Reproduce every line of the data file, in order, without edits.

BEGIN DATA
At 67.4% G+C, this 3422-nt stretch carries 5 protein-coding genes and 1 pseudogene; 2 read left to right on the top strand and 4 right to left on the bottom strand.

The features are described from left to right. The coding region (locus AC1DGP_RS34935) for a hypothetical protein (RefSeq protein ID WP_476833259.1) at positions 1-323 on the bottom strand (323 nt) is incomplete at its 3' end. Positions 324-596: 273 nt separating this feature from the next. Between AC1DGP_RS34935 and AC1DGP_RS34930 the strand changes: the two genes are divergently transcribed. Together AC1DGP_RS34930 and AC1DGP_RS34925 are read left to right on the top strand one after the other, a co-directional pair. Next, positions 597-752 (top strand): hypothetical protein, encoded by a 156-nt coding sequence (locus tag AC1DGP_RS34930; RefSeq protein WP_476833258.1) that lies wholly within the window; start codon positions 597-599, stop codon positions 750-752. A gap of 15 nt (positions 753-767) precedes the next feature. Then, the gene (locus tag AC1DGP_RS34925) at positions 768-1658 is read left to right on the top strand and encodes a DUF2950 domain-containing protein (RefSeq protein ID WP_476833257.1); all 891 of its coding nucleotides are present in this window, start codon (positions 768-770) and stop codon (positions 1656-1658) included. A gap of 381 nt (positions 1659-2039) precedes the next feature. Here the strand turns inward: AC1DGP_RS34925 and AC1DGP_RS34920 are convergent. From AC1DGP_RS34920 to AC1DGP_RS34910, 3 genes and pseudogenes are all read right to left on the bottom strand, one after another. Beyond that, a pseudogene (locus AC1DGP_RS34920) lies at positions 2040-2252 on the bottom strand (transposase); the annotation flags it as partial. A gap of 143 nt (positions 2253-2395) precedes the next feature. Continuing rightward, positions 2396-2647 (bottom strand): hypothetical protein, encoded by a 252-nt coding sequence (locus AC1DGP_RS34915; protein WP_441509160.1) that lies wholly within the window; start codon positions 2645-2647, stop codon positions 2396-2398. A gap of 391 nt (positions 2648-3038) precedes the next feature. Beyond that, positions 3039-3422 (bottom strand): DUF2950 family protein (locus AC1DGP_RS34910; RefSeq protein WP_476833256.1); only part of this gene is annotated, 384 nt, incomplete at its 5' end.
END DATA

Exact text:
At 67.4% G+C, this 3422-nt stretch carries 5 protein-coding genes and 1 pseudogene; 2 read left to right on the top strand and 4 right to left on the bottom strand.

The features are described from left to right. The coding region (locus AC1DGP_RS34935) for a hypothetical protein (RefSeq protein ID WP_476833259.1) at positions 1-323 on the bottom strand (323 nt) is incomplete at its 3' end. Positions 324-596: 273 nt separating this feature from the next. Between AC1DGP_RS34935 and AC1DGP_RS34930 the strand changes: the two genes are divergently transcribed. Together AC1DGP_RS34930 and AC1DGP_RS34925 are read left to right on the top strand one after the other, a co-directional pair. Next, positions 597-752 (top strand): hypothetical protein, encoded by a 156-nt coding sequence (locus tag AC1DGP_RS34930; RefSeq protein WP_476833258.1) that lies wholly within the window; start codon positions 597-599, stop codon positions 750-752. A gap of 15 nt (positions 753-767) precedes the next feature. Then, the gene (locus tag AC1DGP_RS34925) at positions 768-1658 is read left to right on the top strand and encodes a DUF2950 domain-containing protein (RefSeq protein ID WP_476833257.1); all 891 of its coding nucleotides are present in this window, start codon (positions 768-770) and stop codon (positions 1656-1658) included. A gap of 381 nt (positions 1659-2039) precedes the next feature. Here the strand turns inward: AC1DGP_RS34925 and AC1DGP_RS34920 are convergent. From AC1DGP_RS34920 to AC1DGP_RS34910, 3 genes and pseudogenes are all read right to left on the bottom strand, one after another. Beyond that, a pseudogene (locus AC1DGP_RS34920) lies at positions 2040-2252 on the bottom strand (transposase); the annotation flags it as partial. A gap of 143 nt (positions 2253-2395) precedes the next feature. Continuing rightward, positions 2396-2647 (bottom strand): hypothetical protein, encoded by a 252-nt coding sequence (locus AC1DGP_RS34915; protein WP_441509160.1) that lies wholly within the window; start codon positions 2645-2647, stop codon positions 2396-2398. A gap of 391 nt (positions 2648-3038) precedes the next feature. Beyond that, positions 3039-3422 (bottom strand): DUF2950 family protein (locus AC1DGP_RS34910; RefSeq protein WP_476833256.1); only part of this gene is annotated, 384 nt, incomplete at its 5' end.